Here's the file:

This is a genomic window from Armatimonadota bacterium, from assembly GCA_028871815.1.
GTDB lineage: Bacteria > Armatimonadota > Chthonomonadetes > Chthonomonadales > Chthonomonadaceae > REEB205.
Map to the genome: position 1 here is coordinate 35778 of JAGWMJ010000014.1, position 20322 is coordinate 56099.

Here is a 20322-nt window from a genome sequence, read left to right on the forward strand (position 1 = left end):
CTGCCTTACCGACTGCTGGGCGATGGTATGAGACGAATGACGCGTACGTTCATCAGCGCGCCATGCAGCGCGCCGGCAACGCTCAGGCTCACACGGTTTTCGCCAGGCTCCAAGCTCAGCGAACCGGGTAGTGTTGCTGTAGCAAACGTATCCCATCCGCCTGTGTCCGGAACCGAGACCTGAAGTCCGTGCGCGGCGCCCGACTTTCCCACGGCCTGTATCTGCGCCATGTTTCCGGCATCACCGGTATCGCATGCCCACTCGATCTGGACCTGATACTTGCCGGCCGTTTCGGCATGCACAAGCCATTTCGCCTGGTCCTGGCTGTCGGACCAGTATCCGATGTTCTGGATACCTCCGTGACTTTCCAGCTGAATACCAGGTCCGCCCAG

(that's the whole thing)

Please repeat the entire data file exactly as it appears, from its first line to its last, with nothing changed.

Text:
This is a genomic window from Armatimonadota bacterium, from assembly GCA_028871815.1.
GTDB lineage: Bacteria > Armatimonadota > Chthonomonadetes > Chthonomonadales > Chthonomonadaceae > REEB205.
Map to the genome: position 1 here is coordinate 35778 of JAGWMJ010000014.1, position 20322 is coordinate 56099.

Here is a 20322-nt window from a genome sequence, read left to right on the forward strand (position 1 = left end):
CTGCCTTACCGACTGCTGGGCGATGGTATGAGACGAATGACGCGTACGTTCATCAGCGCGCCATGCAGCGCGCCGGCAACGCTCAGGCTCACACGGTTTTCGCCAGGCTCCAAGCTCAGCGAACCGGGTAGTGTTGCTGTAGCAAACGTATCCCATCCGCCTGTGTCCGGAACCGAGACCTGAAGTCCGTGCGCGGCGCCCGACTTTCCCACGGCCTGTATCTGCGCCATGTTTCCGGCATCACCGGTATCGCATGCCCACTCGATCTGGACCTGATACTTGCCGGCCGTTTCGGCATGCACAAGCCATTTCGCCTGGTCCTGGCTGTCGGACCAGTATCCGATGTTCTGGATACCTCCGTGACTTTCCAGCTGAATACCAGGTCCGCCCAG